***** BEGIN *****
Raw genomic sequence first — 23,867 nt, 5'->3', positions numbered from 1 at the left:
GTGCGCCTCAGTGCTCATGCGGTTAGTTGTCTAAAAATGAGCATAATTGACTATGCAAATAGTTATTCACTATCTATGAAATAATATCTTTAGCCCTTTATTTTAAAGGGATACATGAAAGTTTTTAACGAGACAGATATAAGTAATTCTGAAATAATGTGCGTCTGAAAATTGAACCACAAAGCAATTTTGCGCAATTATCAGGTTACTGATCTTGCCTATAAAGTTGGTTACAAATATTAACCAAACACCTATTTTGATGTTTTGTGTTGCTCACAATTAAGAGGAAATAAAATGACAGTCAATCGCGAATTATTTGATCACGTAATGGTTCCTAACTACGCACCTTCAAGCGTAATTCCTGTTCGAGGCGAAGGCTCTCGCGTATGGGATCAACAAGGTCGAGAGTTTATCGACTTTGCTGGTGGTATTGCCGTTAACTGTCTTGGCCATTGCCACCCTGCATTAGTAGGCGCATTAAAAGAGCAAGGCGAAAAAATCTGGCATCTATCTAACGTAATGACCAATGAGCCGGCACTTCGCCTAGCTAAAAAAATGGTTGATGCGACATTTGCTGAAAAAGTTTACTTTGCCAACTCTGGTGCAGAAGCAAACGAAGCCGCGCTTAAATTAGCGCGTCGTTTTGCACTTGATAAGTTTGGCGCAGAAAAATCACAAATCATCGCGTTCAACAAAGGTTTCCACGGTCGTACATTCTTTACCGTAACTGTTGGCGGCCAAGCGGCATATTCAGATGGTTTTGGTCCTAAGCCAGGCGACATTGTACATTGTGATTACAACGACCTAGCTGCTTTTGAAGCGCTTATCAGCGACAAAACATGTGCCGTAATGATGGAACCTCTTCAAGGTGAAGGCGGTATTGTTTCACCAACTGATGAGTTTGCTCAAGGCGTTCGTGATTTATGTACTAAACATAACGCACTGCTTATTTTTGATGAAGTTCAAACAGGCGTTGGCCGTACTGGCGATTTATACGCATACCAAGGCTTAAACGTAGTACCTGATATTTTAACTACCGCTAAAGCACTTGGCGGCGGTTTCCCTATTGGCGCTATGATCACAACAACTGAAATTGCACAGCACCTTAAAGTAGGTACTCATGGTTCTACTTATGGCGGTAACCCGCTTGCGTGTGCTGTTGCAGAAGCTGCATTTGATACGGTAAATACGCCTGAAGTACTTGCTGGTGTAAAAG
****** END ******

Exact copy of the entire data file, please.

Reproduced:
Raw genomic sequence first — 23,867 nt, 5'->3', positions numbered from 1 at the left:
GTGCGCCTCAGTGCTCATGCGGTTAGTTGTCTAAAAATGAGCATAATTGACTATGCAAATAGTTATTCACTATCTATGAAATAATATCTTTAGCCCTTTATTTTAAAGGGATACATGAAAGTTTTTAACGAGACAGATATAAGTAATTCTGAAATAATGTGCGTCTGAAAATTGAACCACAAAGCAATTTTGCGCAATTATCAGGTTACTGATCTTGCCTATAAAGTTGGTTACAAATATTAACCAAACACCTATTTTGATGTTTTGTGTTGCTCACAATTAAGAGGAAATAAAATGACAGTCAATCGCGAATTATTTGATCACGTAATGGTTCCTAACTACGCACCTTCAAGCGTAATTCCTGTTCGAGGCGAAGGCTCTCGCGTATGGGATCAACAAGGTCGAGAGTTTATCGACTTTGCTGGTGGTATTGCCGTTAACTGTCTTGGCCATTGCCACCCTGCATTAGTAGGCGCATTAAAAGAGCAAGGCGAAAAAATCTGGCATCTATCTAACGTAATGACCAATGAGCCGGCACTTCGCCTAGCTAAAAAAATGGTTGATGCGACATTTGCTGAAAAAGTTTACTTTGCCAACTCTGGTGCAGAAGCAAACGAAGCCGCGCTTAAATTAGCGCGTCGTTTTGCACTTGATAAGTTTGGCGCAGAAAAATCACAAATCATCGCGTTCAACAAAGGTTTCCACGGTCGTACATTCTTTACCGTAACTGTTGGCGGCCAAGCGGCATATTCAGATGGTTTTGGTCCTAAGCCAGGCGACATTGTACATTGTGATTACAACGACCTAGCTGCTTTTGAAGCGCTTATCAGCGACAAAACATGTGCCGTAATGATGGAACCTCTTCAAGGTGAAGGCGGTATTGTTTCACCAACTGATGAGTTTGCTCAAGGCGTTCGTGATTTATGTACTAAACATAACGCACTGCTTATTTTTGATGAAGTTCAAACAGGCGTTGGCCGTACTGGCGATTTATACGCATACCAAGGCTTAAACGTAGTACCTGATATTTTAACTACCGCTAAAGCACTTGGCGGCGGTTTCCCTATTGGCGCTATGATCACAACAACTGAAATTGCACAGCACCTTAAAGTAGGTACTCATGGTTCTACTTATGGCGGTAACCCGCTTGCGTGTGCTGTTGCAGAAGCTGCATTTGATACGGTAAATACGCCTGAAGTACTTGCTGGTGTAAAAG